Working with Voice – Voice First not Voice Only

The discussions within the Verbz team are firmly in the Voice First camp. We have long believed in the rise of voice first in the consumer market and eventually into the workplace.

Voice input is one of the most natural and intuitive means of user interaction we have. Using one’s voice to make a request or convey a thought is instinctive when directed at another person and requires no effort or attention. The first challenge for any Voice First application like Verbz is to seamlessly capture that simplicity without adding effort or demanding thought. The second challenge is how to allow the recipient to consume these delivered actions in just an effortless manner.

We don’t mind recording actions and thoughts one at a time and sending them off. We might be dealing with different issues and multitasking in our problem solving, but we tend to execute those actions one at a time so using our voice is intuitive and effortless.

When we look to consume content however, we need to prioritize what we resolve first and listening to a stream of audio one at a time is both inefficient and as infuriating as suffering through the list of options of an automated call centre.

The ongoing challenge is to ensure any voice driven solution itself is not a source of Cognitive Load. First mentioned in John Sweller’s 1988 study on problem solving; Cognitive Load theory highlights the impact of distractions and user experience on perceived mental effort.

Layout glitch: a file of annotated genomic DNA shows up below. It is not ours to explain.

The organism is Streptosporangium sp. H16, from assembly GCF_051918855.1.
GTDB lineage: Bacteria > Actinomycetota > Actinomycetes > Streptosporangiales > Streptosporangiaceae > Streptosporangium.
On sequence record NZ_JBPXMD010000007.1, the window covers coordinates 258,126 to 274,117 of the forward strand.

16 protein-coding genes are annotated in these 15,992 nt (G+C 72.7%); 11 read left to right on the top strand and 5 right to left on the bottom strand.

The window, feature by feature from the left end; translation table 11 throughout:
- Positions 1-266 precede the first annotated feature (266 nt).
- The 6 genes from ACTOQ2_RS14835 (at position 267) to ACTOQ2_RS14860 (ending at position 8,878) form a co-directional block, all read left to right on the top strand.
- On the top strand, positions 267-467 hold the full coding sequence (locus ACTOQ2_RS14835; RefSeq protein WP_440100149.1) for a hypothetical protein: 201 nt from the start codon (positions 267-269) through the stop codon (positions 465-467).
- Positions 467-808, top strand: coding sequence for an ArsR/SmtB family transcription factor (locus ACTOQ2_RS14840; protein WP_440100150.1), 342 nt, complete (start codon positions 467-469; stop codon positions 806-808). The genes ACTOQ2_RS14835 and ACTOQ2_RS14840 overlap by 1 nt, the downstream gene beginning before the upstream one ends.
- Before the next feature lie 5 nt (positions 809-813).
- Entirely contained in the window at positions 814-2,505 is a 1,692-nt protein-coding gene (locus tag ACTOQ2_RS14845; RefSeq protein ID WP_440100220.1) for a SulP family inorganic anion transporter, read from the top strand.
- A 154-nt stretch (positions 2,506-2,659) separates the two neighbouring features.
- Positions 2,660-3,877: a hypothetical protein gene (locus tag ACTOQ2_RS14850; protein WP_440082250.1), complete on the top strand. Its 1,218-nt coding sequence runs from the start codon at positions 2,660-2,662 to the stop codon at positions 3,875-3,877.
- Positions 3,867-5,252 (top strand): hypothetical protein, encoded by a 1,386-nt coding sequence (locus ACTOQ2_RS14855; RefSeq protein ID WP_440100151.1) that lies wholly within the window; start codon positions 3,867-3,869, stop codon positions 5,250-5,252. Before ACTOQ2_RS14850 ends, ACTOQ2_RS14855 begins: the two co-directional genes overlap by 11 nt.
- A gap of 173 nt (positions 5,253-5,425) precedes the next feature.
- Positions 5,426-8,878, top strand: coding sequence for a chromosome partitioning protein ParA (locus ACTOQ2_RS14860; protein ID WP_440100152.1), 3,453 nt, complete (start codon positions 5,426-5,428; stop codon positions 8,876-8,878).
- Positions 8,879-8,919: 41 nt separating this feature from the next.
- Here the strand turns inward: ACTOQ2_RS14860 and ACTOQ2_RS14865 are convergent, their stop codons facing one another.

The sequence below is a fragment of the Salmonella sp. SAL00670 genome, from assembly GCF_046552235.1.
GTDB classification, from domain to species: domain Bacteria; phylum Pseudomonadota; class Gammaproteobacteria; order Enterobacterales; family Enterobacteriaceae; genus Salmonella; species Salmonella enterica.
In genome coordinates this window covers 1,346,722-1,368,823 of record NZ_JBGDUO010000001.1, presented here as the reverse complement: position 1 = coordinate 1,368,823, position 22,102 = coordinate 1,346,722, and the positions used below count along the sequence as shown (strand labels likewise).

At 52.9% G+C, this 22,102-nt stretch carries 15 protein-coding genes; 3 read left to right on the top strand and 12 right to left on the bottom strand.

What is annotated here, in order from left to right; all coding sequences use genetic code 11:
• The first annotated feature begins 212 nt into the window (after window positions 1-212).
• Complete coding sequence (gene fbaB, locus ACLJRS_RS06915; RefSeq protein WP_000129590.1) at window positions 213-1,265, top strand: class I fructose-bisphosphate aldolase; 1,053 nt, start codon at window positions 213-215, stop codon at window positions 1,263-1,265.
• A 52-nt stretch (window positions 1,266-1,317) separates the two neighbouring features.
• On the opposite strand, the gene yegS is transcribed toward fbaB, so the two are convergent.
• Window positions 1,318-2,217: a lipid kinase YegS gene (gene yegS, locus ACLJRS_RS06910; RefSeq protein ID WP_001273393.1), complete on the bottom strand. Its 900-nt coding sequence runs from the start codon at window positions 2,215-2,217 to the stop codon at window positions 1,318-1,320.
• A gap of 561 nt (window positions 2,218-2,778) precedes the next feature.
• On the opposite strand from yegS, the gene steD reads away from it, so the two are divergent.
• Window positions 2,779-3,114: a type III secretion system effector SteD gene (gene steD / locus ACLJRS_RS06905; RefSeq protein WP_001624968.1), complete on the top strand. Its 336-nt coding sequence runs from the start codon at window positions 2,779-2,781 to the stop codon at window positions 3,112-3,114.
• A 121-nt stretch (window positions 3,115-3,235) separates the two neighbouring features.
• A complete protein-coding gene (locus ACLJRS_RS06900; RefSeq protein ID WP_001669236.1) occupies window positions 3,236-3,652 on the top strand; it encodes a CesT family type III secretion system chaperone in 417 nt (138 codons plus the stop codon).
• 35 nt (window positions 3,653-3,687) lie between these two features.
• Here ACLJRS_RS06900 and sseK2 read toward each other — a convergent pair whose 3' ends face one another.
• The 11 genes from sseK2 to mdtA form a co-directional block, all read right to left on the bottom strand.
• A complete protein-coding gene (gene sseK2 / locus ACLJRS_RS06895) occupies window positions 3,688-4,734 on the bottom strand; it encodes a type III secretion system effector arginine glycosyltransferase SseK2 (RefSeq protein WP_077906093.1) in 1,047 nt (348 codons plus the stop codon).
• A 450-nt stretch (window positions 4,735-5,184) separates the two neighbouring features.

Cognitive Load refers to the demand on the user’s Working Memory which is both short and constrained. If your Long Term Memory is your brain’s hard drive then your Working Memory is more like your Clipboard.

Throughout our design process, we’ve been worried about this and asking ourselves such questions as;

  • Does our workflow create more busy work for the user?
  • Does the interaction feel natural and using existing human skills to minimize any learning curve?
  • Are we expecting the user to remember command words or complicated gestures?
  • Do we need the user to recall previous chunks of information?
  • Are there too many steps or unreasonable complexity to achieve something productive?
  • Have we maintained the sense of immediacy or does the user feel a latency?
  • Can we adapt to the increasing skills of our users and be more efficient and brief?
  • Can we remove any more distractions or shiny objects?
  • Are we able to pre-empt our users to accelerate the workflow?
  • Lastly, is it much better than existing alternatives?

At Verbz, we’re building to offer the effortless capture of thought and action via the user’s voice whilst taking advantage of displaying transcribed content for easy selection and consumption. Being Voice First doesn’t mean Voice Only.

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